Antonio Lopez, who liked to call himself the "Puerto Rican Henry Higgins" because of his ability to transform attractive women and one-dimensional drawings of high-fashion clothing into perfections of beauty, shape and detail, died Tuesday.
Known in international fashion centers simply as "Antonio," he was 44 when he died at UCLA Medical Center.
Susan Baraz, a model who graduated with Lopez from the Fashion Institute of Technology in New York in 1962, said he died of Kaposi's sarcoma, a form of cancer common to AIDS victims.
Based in New York, Lopez had come to Los Angeles for a showing of his drawings at the Robert Berman Gallery in Santa Monica when he became ill and was hospitalized, said Baraz, who was Lopez's first model.
Lopez, credited with launching the careers of Jessica Lange, Jerry Hall, Tina Chow and Grace Jones, also was the first artist to use black models in his work, which was seen in American and Italian Vogue, Vanity Fair and Harper's Bazaar magazines in the mid-1960s.
He also was credited with being the first artist to draw not only the inanimate creations of the haute couture but to idealize the models behind them.
Such European designers as Karl Lagerfeld, Valentino and Gianni Versace and such stores as Bloomingdale's in New York and Bullock's in Los Angeles used Lopez to draw their advertisements because he was able to create idealized images that went beyond photography.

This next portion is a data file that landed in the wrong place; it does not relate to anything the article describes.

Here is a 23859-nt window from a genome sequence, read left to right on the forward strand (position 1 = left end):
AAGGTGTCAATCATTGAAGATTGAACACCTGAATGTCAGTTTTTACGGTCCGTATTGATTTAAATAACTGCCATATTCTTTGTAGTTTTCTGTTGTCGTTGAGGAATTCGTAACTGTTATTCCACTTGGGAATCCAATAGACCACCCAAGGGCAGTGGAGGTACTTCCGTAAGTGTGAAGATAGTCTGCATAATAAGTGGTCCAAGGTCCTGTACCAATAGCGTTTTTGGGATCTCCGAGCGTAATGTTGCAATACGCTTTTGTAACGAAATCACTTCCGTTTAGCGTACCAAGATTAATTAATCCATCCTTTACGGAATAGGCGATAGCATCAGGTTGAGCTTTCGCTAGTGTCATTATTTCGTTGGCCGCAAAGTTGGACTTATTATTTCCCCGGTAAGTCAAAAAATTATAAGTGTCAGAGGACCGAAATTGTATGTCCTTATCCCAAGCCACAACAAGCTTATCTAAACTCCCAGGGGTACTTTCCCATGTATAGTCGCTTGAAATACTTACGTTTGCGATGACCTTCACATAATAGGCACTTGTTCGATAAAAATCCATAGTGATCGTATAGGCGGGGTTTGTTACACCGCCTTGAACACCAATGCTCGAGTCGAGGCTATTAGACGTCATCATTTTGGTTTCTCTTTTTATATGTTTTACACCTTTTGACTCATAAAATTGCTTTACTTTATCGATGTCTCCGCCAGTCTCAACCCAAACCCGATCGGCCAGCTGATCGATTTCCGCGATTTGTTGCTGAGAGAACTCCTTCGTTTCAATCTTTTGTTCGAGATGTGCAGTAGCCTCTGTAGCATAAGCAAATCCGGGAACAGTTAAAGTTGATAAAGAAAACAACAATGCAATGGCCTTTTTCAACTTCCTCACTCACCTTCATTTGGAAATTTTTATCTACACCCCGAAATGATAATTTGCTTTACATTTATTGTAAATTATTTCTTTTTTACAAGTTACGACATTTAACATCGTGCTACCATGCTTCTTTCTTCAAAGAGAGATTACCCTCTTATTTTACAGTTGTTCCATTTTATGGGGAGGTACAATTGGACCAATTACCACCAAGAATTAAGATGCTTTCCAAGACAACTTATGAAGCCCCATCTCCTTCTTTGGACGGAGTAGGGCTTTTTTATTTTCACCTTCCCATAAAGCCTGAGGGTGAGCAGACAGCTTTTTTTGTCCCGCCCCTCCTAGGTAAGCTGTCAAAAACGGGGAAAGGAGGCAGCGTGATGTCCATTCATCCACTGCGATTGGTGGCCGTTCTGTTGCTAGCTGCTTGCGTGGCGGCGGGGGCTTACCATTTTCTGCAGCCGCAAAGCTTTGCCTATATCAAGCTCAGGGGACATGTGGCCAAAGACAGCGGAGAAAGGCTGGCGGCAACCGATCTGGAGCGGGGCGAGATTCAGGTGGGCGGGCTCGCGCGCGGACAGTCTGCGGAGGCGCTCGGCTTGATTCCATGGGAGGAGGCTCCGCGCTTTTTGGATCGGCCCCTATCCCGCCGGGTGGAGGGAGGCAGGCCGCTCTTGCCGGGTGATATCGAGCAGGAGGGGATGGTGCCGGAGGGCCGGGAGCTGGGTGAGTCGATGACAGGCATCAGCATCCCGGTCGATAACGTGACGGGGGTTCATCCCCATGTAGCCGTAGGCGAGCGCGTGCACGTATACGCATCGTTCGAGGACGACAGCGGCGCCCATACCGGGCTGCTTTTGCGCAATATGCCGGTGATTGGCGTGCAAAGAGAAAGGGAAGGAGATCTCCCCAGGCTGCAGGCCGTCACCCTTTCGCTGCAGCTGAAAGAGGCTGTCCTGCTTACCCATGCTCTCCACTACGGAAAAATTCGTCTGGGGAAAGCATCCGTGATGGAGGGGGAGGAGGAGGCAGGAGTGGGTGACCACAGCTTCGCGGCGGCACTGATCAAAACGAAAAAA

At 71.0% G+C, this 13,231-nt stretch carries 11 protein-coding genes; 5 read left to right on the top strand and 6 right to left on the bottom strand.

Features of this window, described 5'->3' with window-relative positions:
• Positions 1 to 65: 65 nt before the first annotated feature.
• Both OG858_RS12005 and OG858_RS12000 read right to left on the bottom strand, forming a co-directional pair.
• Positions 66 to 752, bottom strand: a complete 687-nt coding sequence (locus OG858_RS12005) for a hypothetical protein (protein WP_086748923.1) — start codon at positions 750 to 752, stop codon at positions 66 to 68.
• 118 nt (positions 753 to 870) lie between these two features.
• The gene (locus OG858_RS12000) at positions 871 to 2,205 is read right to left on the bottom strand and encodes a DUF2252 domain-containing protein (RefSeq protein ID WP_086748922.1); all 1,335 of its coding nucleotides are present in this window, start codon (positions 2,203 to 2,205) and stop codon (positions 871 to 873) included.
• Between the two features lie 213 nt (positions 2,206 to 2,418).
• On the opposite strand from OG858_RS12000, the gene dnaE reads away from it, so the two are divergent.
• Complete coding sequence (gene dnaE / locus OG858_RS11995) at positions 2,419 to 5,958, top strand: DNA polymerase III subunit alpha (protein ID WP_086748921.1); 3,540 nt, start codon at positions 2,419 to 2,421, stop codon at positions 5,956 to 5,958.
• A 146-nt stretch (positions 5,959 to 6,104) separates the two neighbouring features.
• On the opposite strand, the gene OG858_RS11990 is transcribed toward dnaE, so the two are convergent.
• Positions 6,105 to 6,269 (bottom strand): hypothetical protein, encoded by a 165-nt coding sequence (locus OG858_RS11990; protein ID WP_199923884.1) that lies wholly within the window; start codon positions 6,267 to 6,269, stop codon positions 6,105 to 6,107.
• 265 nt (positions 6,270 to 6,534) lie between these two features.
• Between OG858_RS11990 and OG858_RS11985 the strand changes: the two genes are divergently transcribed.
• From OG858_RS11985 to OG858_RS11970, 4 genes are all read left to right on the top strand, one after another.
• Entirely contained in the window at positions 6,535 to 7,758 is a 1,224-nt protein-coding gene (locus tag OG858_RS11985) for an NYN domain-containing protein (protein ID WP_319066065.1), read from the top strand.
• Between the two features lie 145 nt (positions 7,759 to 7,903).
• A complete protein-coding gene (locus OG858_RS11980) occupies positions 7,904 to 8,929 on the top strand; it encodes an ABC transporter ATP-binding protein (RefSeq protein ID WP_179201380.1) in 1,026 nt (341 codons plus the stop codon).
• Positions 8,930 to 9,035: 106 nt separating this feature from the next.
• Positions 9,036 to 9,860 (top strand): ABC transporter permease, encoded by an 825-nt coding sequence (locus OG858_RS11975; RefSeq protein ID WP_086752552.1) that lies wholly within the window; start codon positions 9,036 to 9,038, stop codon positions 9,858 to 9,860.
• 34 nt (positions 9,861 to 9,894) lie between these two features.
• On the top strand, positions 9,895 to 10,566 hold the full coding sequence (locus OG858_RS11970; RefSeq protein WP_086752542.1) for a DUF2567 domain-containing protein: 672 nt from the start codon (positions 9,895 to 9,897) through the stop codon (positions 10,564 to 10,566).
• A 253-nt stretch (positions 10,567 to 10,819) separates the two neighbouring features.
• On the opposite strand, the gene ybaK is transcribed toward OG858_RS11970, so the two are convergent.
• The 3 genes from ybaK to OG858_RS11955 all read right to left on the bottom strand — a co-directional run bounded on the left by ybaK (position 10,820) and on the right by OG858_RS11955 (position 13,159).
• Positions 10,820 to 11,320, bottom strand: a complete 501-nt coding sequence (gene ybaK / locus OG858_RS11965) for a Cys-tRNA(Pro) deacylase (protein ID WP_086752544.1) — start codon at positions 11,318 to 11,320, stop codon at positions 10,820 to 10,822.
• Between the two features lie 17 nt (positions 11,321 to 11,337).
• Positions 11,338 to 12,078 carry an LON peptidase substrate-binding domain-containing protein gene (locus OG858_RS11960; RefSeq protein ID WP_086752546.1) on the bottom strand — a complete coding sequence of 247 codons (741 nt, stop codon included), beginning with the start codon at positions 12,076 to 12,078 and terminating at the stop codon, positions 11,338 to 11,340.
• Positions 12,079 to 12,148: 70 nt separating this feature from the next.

"No one had ever seen anything like the way he drew," Baraz said. "He was a trend-setter, an innovator who put sex in fashion. Before him everyone did clothing but no one did anything about the person behind it."
Over the years, the San Juan native, who came to New York with his family when he was 8 and was encouraged to draw by his dressmaker mother, transcended advertising and became a trend unto himself.
His elaborately detailed drawings were credited with popularizing Mohawk haircuts, Afros, face paints, pierced earrings for men and even the Mad Max punk look.
His models--particularly Lange and Jones--went on to entertainment careers, and designers admitted that they developed new ideas from the drawings Lopez had rendered years earlier.
Hot pants, chain belts, hip huggers, jogging clothes and oversize jewelry were said to have been inspired by his work.
With Juan Ramos, another Fashion Institute contemporary, Lopez formed a partnership, and their design studio quickly came to be a major influence on the fashion scene.
Lopez thought of himself as "an artist who works with fashion as an art form." But occasionally, as with his 1985 book, "Antonio's Tales From the Thousand and One Nights," he provided flamboyant clothing and ornaments for ancient stories unrelated to the fashion world.
He also was the author of "Antonio's Girls," a compendium of the women who posed for and inspired him over the years.
More recently, his drawings had come to be recognized for their aesthetic as well as their commercial value. He staged workshops at Art Center College of Design in Pasadena, and his work was exhibited at Otis Parsons Art Institute in Los Angeles and other prestigious centers around the country.
And his models came to idealize Lopez as an artist as he had idealized them through his art.
"You're more beautiful after you've met him," Baraz said. "You're Cinderella because he makes you feel you have it in you and he brings it out."